The draft Corporate Income Tax Law is now under discussion at
the ongoing NPC session, and will be presented for voting on March
16, 2007. A provision of particular interest stipulates the
unification or standardization of the rate of taxation at 25
percent, applicable to both domestic and foreign companies. In our
special series on the Corporate Income Tax Law, we’ll be
interviewing NPC deputies, entrepreneurs, industry leaders, and
scholars for their take on the proposed unified tax rate, its
significance, and potential impact on China’s industry and economy.
The following is our third interview with a Hong Kong deputy
Lau Pui-king. The fourth interview with a Jiangsu
Province deputy, Jiang Deming, comes tomorrow. –
To unify or standardize the corporate income tax rate applicable
to both domestic and foreign companies is a positive move,
according to Hong Kong deputy Lau Pui-king in an interview with
china.org.cn, adding that enterprises prefer a fairer and more open
"China implemented its opening-up policy almost 29 years ago and
is now a member of the World Trade Organization (WTO). A more
mature economic market is being developed and therefore a fairer
tax policy is needed," she said.
China's stable political situation, sound economic development
model, huge market, labor sources, and business infrastructure and
government service that are being continuously upgraded are the
major factors attracting foreign investment.
As such, tax breaks are considered less important than
transparent taxation and impartial government policies.
Lau highlighted that the different tax rates for domestic and
foreign companies in different regions are an issue. "It is a kind
of distortion of investment. The domestic companies contribute
about 80 percent of all corporate tax revenues.
"The proposed unified tax rate will help foster a fairer, more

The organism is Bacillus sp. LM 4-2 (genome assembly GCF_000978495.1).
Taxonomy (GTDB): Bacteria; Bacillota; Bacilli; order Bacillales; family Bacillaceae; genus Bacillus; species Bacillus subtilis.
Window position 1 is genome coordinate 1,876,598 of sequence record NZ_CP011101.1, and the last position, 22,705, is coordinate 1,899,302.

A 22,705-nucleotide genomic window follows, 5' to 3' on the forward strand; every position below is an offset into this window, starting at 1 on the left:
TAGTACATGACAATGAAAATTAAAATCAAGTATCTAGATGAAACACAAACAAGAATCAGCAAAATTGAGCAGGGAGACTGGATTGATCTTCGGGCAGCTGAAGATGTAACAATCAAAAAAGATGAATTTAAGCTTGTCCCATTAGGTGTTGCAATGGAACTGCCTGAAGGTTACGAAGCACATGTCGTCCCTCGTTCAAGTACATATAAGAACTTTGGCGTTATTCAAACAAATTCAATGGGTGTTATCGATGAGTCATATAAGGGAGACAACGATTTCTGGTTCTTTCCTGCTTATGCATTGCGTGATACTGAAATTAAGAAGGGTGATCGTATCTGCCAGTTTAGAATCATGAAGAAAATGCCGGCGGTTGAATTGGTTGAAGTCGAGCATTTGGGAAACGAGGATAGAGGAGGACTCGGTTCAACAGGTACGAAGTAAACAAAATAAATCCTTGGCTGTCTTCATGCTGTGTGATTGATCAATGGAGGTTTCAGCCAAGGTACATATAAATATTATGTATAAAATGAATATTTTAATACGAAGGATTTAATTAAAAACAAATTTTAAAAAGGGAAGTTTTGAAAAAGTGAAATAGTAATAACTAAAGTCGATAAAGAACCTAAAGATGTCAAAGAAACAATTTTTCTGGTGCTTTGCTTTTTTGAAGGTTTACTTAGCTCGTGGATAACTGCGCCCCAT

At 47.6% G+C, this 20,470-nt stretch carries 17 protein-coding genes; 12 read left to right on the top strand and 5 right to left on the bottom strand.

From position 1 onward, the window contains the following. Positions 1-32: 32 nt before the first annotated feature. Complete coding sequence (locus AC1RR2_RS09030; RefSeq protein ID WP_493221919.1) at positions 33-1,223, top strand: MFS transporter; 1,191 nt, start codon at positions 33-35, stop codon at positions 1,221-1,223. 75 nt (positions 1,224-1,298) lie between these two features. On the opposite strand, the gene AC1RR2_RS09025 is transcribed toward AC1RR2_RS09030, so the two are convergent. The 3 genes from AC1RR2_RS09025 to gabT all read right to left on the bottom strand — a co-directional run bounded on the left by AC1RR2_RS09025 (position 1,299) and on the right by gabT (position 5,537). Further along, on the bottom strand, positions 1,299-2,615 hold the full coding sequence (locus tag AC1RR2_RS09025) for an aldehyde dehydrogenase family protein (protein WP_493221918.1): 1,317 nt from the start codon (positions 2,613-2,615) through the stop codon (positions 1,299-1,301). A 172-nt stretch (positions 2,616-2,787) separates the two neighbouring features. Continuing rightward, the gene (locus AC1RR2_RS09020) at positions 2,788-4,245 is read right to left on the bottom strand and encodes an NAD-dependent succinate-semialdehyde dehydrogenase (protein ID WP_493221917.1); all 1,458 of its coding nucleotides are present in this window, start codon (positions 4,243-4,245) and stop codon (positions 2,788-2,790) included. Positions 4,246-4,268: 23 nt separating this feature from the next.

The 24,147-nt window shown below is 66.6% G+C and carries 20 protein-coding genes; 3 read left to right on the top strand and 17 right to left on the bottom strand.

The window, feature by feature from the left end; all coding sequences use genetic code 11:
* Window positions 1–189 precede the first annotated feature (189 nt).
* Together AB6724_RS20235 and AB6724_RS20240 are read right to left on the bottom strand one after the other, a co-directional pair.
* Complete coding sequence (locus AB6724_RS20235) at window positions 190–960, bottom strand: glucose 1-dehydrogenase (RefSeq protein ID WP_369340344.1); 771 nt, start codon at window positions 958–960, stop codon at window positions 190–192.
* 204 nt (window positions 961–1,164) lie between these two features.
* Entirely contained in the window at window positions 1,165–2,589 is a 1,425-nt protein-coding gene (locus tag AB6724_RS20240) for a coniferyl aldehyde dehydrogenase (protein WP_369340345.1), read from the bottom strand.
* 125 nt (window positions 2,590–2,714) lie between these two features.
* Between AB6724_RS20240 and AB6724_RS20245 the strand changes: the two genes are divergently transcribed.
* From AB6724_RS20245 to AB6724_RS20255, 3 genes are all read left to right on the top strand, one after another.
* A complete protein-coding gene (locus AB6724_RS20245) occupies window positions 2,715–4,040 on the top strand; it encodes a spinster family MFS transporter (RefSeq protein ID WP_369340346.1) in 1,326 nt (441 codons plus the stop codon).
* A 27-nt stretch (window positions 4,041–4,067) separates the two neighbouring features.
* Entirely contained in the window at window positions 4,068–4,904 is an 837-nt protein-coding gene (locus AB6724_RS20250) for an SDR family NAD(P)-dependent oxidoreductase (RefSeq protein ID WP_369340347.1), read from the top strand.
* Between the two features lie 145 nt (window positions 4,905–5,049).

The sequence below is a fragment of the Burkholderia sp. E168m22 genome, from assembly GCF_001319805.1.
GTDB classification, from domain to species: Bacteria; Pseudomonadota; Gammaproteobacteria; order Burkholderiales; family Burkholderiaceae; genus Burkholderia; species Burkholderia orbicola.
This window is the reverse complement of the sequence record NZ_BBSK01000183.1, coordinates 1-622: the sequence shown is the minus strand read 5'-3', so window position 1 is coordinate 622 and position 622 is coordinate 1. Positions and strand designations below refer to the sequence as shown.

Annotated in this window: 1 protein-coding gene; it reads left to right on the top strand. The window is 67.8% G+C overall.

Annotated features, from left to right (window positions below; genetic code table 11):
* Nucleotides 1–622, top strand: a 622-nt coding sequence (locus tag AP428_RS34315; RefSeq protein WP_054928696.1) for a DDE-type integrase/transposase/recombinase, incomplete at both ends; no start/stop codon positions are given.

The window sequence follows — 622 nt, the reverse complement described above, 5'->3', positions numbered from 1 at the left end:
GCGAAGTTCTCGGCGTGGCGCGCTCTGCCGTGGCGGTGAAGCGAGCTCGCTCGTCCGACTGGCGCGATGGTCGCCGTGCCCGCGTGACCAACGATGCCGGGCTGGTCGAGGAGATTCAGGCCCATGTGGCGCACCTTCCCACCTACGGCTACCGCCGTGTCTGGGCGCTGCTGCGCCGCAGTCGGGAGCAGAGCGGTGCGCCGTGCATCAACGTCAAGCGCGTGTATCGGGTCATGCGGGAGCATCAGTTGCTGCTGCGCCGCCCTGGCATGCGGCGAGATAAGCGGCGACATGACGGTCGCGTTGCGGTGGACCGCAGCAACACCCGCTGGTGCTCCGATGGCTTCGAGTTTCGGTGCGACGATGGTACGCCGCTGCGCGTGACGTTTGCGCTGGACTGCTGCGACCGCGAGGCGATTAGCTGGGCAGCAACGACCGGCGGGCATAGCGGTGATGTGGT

regulated and transparent taxation system for all businesses, and
help improve the quality and standard of foreign investment
However, critics argue that an across-the-board 25 percent rate
of taxation -- a significant change from the current 15 to 33
percent range -- would jack up the combined tax bill of all
foreign-funded enterprises by US$5 billion a year.
Lau's response is that companies should view the whole of China
as a market, and not merely focus on certain regions.
"For example, if a company pays 15 percent in one city but has
to pay up to 33 percent in 50 other cities, wouldn't a standardized
25 percent mean less tax?"
Moreover, the 25 percent rate is comparable to the global
average of 26 percent.
"(The new tax rate) will spell more opportunities both for
domestic enterprises and foreign ones. In fact, the move will
encourage companies to spread out more across the country, which
will give small to medium-sized companies more room to
She added that she did not expect any reduction in foreign
investment as a result of the change.
Last year, China reported record tax revenues of 3.76 trillion
yuan (US$485.6 billion), excluding tariffs, tax on farmland
acquisition and tax on real estate contracts. Foreign-funded
companies contributed 153.4 billion yuan (US$19.8 billion), or 4
percent of the total.
The figures show that domestic companies contribute the bulk of
tax revenues. By official calculations, the new rate will reduce
tax payable by domestic companies by 134 billion yuan (US$17.3
billion). Foreign companies will correspondingly pay about 41
billion yuan (US$5.3 billion) more in taxes. Despite this, however,
the state coffers will see a reduction of 93 billion yuan (US$12
Nonetheless, China's fast growing economy, improved
competitiveness of businesses and growth momentum of fiscal revenue
have convinced tax and financial officials that the country can
manage the loss.
Transitional preferential measures will be given to allow the
old enterprises, which had an income tax rate of 15 percent or 24
percent under the current tax laws, to enjoy a gradually increasing
income tax rate within five years after the new tax law takes
effect, according to the draft law.
At the same time, preferential tax policies will be shifted to
investment in projects concerning environmental protection, water
conservation, production safety and high-tech development.
Our previous two interviews:
Sichuan Deputy: Tax Cut Good News for Chinese
Standardized Corporate Tax Rates for Level Playing
(China.org.cn by staff reporter Wang Ke, March 10, 2007)